Tuesday, December 4, 2012

Elizabeth Woodville and Margaret of Anjou

Susan Higginbotham shares some more of her research on the Plantagenets.
The assertion that Elizabeth was one of Margaret’s ladies comes from Tudor sources. Sir Thomas More in his History of King Richard III writes in passing that Elizabeth was “in service with Queen Margaret,” and Hall’s Chronicle makes the same claim. At first glance, this is confirmed by Margaret of Anjou’s records. As A. R. Myers and George Smith each note, an Isabel, Lady Grey, was among the English ladies sent in 1445 to escort Margaret to England. Myers notes as well that an Elizabeth Grey, a lady in waiting to Margaret, received jewels from the queen in 1445-46, 1446-47, 1448-49, 1451-52, and 1452-53. “Isabel” and “Elizabeth” were often used interchangeably during this period, and Elizabeth’s first husband was John Grey.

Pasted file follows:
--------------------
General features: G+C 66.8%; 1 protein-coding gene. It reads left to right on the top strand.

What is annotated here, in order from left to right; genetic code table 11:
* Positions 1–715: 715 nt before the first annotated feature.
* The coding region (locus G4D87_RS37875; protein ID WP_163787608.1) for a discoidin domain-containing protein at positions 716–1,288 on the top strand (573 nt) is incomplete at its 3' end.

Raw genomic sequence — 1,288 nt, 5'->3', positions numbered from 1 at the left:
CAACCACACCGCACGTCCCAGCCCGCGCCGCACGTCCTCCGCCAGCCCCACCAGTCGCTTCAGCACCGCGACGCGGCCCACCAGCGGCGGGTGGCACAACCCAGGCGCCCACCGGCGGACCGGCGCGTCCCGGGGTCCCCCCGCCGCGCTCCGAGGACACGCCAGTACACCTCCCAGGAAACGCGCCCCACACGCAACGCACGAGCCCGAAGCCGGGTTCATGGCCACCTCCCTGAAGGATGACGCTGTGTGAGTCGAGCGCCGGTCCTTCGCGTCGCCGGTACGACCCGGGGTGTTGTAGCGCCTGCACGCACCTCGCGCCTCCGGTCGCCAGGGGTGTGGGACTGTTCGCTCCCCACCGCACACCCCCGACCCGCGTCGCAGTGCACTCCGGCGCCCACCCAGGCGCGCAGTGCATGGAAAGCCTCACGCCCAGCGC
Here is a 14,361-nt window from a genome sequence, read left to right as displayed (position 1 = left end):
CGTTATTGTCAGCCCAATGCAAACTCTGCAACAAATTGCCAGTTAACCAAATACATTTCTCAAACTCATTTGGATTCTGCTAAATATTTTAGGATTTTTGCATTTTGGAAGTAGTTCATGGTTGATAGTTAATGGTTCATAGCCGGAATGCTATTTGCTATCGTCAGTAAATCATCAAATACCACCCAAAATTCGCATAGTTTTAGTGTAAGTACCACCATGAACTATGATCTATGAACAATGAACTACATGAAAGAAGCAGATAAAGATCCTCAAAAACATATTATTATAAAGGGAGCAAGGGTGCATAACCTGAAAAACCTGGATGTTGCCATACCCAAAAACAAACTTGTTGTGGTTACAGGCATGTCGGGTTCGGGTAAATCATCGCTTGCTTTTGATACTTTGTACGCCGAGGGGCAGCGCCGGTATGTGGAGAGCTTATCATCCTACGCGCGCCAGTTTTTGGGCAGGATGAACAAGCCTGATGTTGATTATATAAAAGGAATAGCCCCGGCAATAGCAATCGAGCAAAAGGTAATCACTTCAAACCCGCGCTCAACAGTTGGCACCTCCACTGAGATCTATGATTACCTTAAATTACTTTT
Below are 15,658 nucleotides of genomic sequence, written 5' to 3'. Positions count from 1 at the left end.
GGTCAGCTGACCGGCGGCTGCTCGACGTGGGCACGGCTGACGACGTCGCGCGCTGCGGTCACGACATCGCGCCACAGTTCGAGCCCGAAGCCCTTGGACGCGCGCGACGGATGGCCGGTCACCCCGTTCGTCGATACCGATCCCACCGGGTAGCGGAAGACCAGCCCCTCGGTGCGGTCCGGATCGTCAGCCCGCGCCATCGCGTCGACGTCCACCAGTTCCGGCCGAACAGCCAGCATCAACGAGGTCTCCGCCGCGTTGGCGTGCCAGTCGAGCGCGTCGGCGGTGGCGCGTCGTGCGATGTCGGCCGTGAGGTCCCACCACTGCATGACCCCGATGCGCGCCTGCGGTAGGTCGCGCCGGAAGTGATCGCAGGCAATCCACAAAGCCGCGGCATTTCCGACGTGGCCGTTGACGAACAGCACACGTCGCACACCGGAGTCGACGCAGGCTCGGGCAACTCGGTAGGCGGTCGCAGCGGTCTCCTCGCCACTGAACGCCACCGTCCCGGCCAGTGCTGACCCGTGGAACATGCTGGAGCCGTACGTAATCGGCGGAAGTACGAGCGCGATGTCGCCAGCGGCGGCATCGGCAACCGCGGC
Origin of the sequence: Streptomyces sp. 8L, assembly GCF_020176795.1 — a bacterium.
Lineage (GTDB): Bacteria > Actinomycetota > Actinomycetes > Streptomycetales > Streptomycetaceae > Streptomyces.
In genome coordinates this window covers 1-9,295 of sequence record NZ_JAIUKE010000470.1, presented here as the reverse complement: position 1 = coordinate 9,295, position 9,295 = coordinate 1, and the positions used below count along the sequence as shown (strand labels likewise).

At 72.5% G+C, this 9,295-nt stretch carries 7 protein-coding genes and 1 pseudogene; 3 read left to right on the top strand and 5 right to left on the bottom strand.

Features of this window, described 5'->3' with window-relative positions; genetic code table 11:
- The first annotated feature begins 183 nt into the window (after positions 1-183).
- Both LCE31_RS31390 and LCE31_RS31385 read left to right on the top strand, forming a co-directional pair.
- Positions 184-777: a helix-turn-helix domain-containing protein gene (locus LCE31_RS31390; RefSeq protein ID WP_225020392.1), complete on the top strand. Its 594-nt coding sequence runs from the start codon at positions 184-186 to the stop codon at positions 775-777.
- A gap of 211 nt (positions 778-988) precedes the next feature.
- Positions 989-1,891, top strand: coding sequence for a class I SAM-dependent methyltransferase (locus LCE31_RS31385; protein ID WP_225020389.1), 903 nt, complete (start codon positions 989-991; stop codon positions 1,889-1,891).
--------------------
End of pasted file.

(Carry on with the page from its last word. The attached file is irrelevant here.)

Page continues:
As Myers, Smith, and other historians have noted, however, there are problems with assuming that the lady in the records is Elizabeth Woodville. Her birth date is generally estimated as being around 1437, which means that for Elizabeth to be the Isabel or Elizabeth Grey of the records, she would have been married and serving as Margaret’s attendant beginning at age eight. Girls did marry as children, but would an eight-year-old girl be assigned to travel to France to escort Margaret to England and to serve in her household? If she was there at all, it seems more likely that she would have been merely tagging along with her mother, Jacquetta, the Duchess of Bedford, and would not have been important enough to the queen to be the recipient of gifts in her own right. (Read entire post.)

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